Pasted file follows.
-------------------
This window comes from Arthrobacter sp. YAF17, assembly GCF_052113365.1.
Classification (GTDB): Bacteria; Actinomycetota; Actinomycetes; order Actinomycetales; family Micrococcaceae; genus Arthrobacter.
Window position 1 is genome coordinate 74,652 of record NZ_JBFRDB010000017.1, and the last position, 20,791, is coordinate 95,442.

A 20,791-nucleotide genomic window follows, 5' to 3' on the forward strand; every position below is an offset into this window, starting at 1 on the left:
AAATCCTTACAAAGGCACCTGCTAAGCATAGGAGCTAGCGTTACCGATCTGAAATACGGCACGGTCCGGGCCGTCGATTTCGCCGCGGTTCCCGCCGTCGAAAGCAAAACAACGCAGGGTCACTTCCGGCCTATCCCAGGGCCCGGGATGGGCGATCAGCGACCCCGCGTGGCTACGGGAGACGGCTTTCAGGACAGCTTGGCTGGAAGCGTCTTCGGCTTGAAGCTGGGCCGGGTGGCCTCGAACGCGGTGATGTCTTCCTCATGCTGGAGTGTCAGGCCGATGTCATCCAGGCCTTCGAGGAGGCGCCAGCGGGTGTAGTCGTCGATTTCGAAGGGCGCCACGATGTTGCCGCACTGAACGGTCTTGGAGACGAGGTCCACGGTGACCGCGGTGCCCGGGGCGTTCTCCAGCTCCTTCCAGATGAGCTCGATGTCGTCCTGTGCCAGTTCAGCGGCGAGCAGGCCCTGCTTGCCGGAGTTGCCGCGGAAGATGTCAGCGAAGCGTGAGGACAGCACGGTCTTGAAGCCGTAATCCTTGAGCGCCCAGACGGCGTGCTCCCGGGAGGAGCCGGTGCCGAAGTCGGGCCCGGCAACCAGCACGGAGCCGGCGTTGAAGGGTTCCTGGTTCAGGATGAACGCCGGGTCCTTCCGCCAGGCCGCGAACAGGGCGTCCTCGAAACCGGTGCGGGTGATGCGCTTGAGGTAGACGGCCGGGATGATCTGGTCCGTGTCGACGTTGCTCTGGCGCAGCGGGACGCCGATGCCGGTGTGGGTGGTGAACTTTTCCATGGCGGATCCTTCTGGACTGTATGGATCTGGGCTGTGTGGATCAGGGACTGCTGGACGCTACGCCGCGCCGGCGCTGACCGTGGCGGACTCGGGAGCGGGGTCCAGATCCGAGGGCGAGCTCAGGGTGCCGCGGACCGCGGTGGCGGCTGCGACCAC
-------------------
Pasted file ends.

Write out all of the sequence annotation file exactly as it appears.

This window comes from Arthrobacter sp. YAF17, assembly GCF_052113365.1.
Classification (GTDB): Bacteria; Actinomycetota; Actinomycetes; order Actinomycetales; family Micrococcaceae; genus Arthrobacter.
Window position 1 is genome coordinate 74,652 of record NZ_JBFRDB010000017.1, and the last position, 20,791, is coordinate 95,442.

A 20,791-nucleotide genomic window follows, 5' to 3' on the forward strand; every position below is an offset into this window, starting at 1 on the left:
AAATCCTTACAAAGGCACCTGCTAAGCATAGGAGCTAGCGTTACCGATCTGAAATACGGCACGGTCCGGGCCGTCGATTTCGCCGCGGTTCCCGCCGTCGAAAGCAAAACAACGCAGGGTCACTTCCGGCCTATCCCAGGGCCCGGGATGGGCGATCAGCGACCCCGCGTGGCTACGGGAGACGGCTTTCAGGACAGCTTGGCTGGAAGCGTCTTCGGCTTGAAGCTGGGCCGGGTGGCCTCGAACGCGGTGATGTCTTCCTCATGCTGGAGTGTCAGGCCGATGTCATCCAGGCCTTCGAGGAGGCGCCAGCGGGTGTAGTCGTCGATTTCGAAGGGCGCCACGATGTTGCCGCACTGAACGGTCTTGGAGACGAGGTCCACGGTGACCGCGGTGCCCGGGGCGTTCTCCAGCTCCTTCCAGATGAGCTCGATGTCGTCCTGTGCCAGTTCAGCGGCGAGCAGGCCCTGCTTGCCGGAGTTGCCGCGGAAGATGTCAGCGAAGCGTGAGGACAGCACGGTCTTGAAGCCGTAATCCTTGAGCGCCCAGACGGCGTGCTCCCGGGAGGAGCCGGTGCCGAAGTCGGGCCCGGCAACCAGCACGGAGCCGGCGTTGAAGGGTTCCTGGTTCAGGATGAACGCCGGGTCCTTCCGCCAGGCCGCGAACAGGGCGTCCTCGAAACCGGTGCGGGTGATGCGCTTGAGGTAGACGGCCGGGATGATCTGGTCCGTGTCGACGTTGCTCTGGCGCAGCGGGACGCCGATGCCGGTGTGGGTGGTGAACTTTTCCATGGCGGATCCTTCTGGACTGTATGGATCTGGGCTGTGTGGATCAGGGACTGCTGGACGCTACGCCGCGCCGGCGCTGACCGTGGCGGACTCGGGAGCGGGGTCCAGATCCGAGGGCGAGCTCAGGGTGCCGCGGACCGCGGTGGCGGCTGCGACCAC